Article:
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 scala> Random.shuffle((1 to 10).toSet)
 res10: scala.collection.immutable.Set[Int] = Set(5, 10, 1, 6, 9, 2, 7, 3, 8, 4)

 scala> Random.shuffle((1 to 10).toSet)
 res11: scala.collection.immutable.Set[Int] = Set(5, 10, 1, 6, 9, 2, 7, 3, 8, 4)

 scala> Random.shuffle((1 to 10).toSet)
 res12: scala.collection.immutable.Set[Int] = Set(5, 10, 1, 6, 9, 2, 7, 3, 8, 4)

 scala> Random.shuffle((1 to 10).toList)
 res13: List[Int] = List(3, 9, 8, 5, 7, 6, 10, 2, 1, 4)

 scala> Random.shuffle((1 to 10).toList)
 res14: List[Int] = List(5, 10, 2, 9, 4, 7, 8, 6, 1, 3)

 scala> Random.shuffle((1 to 10).toList)
 res15: List[Int] = List(5, 9, 10, 6, 8, 3, 4, 1, 7, 2)

So shuffle can handle Lists just fine, but not sets ? Can't sets be shuffled ? Why is res10 == res11 == res12 ?

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1 Answer

up vote 7 down vote accepted

Scala's sets aren't ordered (just like the mathematical ones). They are iterable, however—you just can't rely on the order that you'll get the items in. Many implementations of sets will iterate the same elements in the same order—i.e.,

scala> Set(1, 2, 3, 4, 5).toList == Set(5, 4, 3, 2, 1).toList
res0: Boolean = true

Which explains the effect you're seeing here. You should never rely on this, though—there could be a perfect valid Set implementation for which the above wouldn't hold.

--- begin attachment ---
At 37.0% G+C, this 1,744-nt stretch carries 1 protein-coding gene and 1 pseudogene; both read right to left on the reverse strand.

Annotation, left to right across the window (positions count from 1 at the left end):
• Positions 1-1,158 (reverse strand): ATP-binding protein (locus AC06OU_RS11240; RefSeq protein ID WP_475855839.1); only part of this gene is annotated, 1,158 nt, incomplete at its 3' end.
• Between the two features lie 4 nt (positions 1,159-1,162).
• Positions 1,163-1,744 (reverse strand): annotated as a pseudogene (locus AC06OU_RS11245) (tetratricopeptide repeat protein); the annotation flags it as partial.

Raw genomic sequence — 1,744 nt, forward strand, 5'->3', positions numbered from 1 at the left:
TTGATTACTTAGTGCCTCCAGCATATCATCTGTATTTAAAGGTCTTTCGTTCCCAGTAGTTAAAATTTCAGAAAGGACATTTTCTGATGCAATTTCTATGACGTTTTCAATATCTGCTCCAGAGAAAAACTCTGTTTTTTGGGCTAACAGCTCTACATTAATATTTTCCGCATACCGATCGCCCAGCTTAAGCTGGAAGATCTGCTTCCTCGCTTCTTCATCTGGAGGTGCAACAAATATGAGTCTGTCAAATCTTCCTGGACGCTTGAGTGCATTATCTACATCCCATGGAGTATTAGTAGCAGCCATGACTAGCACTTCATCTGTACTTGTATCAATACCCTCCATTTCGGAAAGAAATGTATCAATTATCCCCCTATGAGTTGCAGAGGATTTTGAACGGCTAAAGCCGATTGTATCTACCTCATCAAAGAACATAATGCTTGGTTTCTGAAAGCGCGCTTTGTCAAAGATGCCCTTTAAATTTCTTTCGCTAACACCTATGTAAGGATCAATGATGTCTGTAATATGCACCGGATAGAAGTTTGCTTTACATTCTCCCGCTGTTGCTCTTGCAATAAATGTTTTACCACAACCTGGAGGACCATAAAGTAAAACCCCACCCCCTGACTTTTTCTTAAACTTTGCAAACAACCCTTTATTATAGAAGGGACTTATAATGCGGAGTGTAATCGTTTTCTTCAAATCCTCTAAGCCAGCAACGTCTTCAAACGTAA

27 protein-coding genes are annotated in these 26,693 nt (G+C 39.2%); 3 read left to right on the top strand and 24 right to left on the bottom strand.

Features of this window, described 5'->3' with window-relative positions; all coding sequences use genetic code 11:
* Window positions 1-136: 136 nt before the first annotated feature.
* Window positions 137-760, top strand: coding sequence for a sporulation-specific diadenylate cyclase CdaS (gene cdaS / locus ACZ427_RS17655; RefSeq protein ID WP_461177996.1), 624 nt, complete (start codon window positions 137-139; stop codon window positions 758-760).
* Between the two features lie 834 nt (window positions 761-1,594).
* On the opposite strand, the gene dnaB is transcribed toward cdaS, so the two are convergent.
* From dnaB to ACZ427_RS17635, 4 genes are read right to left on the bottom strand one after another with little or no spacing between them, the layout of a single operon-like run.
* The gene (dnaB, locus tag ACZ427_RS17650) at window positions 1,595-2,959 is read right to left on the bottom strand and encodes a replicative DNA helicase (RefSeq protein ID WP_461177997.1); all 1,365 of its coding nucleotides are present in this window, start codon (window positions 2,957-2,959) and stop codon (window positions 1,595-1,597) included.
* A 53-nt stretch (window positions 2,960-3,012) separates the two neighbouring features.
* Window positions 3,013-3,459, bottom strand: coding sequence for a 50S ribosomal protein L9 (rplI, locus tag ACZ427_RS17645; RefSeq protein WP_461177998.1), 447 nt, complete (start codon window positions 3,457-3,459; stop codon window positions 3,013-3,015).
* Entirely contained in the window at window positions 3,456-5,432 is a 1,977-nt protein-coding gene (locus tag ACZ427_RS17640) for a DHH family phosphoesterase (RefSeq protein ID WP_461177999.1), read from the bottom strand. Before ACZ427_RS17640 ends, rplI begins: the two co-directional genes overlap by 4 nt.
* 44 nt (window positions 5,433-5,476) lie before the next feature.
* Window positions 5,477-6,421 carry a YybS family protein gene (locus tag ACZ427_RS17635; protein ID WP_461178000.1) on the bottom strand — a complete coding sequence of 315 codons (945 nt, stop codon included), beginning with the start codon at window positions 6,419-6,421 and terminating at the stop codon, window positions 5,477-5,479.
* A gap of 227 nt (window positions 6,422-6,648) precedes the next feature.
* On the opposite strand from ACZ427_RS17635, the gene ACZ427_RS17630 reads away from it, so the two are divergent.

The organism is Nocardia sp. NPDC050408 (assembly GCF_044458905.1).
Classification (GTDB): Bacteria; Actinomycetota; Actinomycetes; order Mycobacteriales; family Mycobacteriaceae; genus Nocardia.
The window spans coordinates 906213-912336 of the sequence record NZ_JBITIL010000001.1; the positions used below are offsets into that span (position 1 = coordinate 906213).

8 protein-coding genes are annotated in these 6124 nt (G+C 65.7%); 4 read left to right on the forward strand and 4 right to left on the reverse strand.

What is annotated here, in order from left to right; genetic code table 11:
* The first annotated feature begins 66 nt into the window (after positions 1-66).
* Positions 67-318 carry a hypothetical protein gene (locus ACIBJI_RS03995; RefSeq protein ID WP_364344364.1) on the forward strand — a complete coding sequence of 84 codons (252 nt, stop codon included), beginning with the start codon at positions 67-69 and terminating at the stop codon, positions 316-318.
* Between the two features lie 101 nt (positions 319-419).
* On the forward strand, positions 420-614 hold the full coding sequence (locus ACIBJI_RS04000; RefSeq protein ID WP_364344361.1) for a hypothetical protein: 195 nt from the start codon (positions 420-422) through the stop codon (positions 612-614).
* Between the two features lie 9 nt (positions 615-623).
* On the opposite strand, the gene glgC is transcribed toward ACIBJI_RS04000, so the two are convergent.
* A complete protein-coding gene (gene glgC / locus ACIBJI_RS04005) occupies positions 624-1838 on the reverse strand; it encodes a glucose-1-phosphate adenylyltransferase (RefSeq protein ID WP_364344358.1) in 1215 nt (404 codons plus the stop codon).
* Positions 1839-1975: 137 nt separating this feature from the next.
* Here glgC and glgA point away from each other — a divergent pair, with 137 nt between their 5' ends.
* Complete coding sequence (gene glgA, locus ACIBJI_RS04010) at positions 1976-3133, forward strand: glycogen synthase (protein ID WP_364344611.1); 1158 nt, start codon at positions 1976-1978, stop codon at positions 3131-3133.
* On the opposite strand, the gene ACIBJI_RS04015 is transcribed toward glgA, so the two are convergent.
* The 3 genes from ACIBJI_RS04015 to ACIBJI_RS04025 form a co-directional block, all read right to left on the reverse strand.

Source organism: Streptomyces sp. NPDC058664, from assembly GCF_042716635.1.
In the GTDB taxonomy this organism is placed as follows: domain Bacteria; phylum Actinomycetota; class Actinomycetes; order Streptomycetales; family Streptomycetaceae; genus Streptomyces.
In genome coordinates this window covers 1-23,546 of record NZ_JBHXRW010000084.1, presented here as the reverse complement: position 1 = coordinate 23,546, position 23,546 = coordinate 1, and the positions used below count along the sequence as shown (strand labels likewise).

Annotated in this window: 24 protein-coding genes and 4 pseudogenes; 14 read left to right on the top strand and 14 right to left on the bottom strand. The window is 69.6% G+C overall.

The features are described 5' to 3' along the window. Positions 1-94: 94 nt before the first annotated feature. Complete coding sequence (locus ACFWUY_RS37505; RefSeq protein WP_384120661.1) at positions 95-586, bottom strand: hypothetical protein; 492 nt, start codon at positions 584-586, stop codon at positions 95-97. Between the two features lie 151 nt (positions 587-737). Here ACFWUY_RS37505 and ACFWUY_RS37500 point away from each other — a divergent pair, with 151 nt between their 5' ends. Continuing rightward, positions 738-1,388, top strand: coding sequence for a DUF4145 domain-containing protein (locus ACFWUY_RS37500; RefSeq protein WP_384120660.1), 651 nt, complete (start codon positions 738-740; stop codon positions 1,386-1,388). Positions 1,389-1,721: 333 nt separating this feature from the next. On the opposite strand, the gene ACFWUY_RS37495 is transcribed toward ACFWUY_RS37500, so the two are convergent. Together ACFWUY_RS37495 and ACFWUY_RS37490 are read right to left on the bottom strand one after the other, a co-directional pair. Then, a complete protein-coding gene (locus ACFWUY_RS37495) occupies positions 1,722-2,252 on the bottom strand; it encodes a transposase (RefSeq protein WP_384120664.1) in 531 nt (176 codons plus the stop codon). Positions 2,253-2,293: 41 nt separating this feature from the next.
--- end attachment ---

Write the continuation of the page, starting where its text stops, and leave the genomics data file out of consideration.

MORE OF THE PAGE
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Uh...ok. I accept your explanation, though I don't think Random.shuffle is fulfilling the postcondition here. The shuffle algorithm must provide a random order regardless of the underlying container. Its very easy to provide this behavior. For example: Random.shuffle((1 to 10).toSet) can internally call Random.shuffle((1 to 10).toSet.toList) to get an arbitrary ordering, which can then be shuffled. –  k r Jun 28 '12 at 20:58
4  
It is a little weird, and I'm not sure why shuffle is defined for any TraversableOnce (instead of say Seq). It's simply not possible to write a version of shuffle for sets that would provide a random order, since it doesn't make sense to talk about any kind of order for sets. –  Travis Brown Jun 28 '12 at 21:02
    
Just saw your comment edit: yes, but shuffle returns a collection of the same type as its input, and as soon as you put the shuffled list back into a set you're stuck in the same situation. –  Travis Brown Jun 28 '12 at 21:04
    
And please don't accept my explanation if it's not clear to you! –  Travis Brown Jun 28 '12 at 21:06
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